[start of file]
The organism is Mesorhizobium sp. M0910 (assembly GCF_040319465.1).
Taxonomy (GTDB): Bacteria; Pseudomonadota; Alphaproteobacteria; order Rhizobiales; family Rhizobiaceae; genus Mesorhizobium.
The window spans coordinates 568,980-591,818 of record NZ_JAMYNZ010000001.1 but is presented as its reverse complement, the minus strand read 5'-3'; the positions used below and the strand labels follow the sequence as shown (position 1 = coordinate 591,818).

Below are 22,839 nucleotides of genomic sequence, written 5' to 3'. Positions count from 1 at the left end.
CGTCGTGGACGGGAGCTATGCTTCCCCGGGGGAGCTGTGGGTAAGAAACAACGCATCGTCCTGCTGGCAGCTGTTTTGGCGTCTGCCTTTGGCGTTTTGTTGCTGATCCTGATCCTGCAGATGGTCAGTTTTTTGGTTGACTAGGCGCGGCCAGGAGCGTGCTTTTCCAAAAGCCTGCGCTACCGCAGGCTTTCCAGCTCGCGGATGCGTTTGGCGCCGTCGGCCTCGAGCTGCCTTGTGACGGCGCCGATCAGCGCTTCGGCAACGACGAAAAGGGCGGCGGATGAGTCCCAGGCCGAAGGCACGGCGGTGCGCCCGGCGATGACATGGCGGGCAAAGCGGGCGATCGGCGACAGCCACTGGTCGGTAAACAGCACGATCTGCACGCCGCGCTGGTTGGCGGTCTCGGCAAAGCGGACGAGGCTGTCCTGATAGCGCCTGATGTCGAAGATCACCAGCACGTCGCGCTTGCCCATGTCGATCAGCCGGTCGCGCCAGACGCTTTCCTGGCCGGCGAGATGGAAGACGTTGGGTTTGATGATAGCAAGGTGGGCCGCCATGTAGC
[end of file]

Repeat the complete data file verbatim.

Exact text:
The organism is Mesorhizobium sp. M0910 (assembly GCF_040319465.1).
Taxonomy (GTDB): Bacteria; Pseudomonadota; Alphaproteobacteria; order Rhizobiales; family Rhizobiaceae; genus Mesorhizobium.
The window spans coordinates 568,980-591,818 of record NZ_JAMYNZ010000001.1 but is presented as its reverse complement, the minus strand read 5'-3'; the positions used below and the strand labels follow the sequence as shown (position 1 = coordinate 591,818).

Below are 22,839 nucleotides of genomic sequence, written 5' to 3'. Positions count from 1 at the left end.
CGTCGTGGACGGGAGCTATGCTTCCCCGGGGGAGCTGTGGGTAAGAAACAACGCATCGTCCTGCTGGCAGCTGTTTTGGCGTCTGCCTTTGGCGTTTTGTTGCTGATCCTGATCCTGCAGATGGTCAGTTTTTTGGTTGACTAGGCGCGGCCAGGAGCGTGCTTTTCCAAAAGCCTGCGCTACCGCAGGCTTTCCAGCTCGCGGATGCGTTTGGCGCCGTCGGCCTCGAGCTGCCTTGTGACGGCGCCGATCAGCGCTTCGGCAACGACGAAAAGGGCGGCGGATGAGTCCCAGGCCGAAGGCACGGCGGTGCGCCCGGCGATGACATGGCGGGCAAAGCGGGCGATCGGCGACAGCCACTGGTCGGTAAACAGCACGATCTGCACGCCGCGCTGGTTGGCGGTCTCGGCAAAGCGGACGAGGCTGTCCTGATAGCGCCTGATGTCGAAGATCACCAGCACGTCGCGCTTGCCCATGTCGATCAGCCGGTCGCGCCAGACGCTTTCCTGGCCGGCGAGATGGAAGACGTTGGGTTTGATGATAGCAAGGTGGGCCGCCATGTAGC